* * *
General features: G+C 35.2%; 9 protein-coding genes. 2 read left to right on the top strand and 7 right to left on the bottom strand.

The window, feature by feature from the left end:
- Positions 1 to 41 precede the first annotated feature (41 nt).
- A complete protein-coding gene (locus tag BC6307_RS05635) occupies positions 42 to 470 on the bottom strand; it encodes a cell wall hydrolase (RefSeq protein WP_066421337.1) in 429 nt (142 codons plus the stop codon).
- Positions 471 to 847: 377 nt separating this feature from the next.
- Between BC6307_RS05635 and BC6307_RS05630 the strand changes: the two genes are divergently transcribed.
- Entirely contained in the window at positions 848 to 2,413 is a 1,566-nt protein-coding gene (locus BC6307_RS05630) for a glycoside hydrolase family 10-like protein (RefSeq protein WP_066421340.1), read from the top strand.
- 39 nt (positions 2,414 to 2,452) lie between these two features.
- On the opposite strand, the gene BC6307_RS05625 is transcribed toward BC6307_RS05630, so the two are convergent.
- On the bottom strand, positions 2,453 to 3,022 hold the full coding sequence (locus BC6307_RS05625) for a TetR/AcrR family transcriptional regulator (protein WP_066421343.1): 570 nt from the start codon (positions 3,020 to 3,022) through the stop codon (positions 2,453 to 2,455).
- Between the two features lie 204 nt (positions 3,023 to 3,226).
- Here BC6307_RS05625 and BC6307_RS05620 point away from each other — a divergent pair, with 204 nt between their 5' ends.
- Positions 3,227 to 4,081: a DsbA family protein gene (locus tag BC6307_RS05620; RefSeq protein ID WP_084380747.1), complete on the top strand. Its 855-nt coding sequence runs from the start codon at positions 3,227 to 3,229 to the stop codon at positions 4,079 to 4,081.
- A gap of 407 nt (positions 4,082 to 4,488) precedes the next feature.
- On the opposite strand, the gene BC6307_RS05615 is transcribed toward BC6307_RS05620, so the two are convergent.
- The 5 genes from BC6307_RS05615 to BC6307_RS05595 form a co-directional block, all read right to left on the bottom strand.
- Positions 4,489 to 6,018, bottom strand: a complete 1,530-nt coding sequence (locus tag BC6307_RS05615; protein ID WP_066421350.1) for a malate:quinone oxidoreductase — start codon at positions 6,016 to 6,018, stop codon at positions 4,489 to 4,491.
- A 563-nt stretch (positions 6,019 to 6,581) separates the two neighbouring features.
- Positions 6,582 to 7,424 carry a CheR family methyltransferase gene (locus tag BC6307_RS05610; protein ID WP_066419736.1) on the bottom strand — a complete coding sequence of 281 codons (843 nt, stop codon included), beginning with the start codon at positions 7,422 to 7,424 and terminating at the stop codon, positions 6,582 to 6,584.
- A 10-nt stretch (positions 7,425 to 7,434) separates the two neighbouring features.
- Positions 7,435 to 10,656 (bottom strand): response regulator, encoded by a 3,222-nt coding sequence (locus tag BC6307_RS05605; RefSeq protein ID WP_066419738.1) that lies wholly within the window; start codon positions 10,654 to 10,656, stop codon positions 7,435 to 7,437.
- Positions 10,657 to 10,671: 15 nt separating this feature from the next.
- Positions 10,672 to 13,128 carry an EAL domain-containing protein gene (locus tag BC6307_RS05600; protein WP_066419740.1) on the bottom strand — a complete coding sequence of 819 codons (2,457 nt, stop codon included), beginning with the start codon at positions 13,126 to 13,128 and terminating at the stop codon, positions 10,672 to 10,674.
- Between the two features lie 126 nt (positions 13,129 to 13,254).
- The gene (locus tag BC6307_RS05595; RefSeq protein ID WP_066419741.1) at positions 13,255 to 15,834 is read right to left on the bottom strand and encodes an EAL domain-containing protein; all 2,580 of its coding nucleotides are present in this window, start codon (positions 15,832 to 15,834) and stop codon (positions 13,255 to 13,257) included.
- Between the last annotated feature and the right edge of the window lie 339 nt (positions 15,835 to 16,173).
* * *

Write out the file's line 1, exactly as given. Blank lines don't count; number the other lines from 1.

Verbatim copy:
General features: G+C 35.2%; 9 protein-coding genes. 2 read left to right on the top strand and 7 right to left on the bottom strand.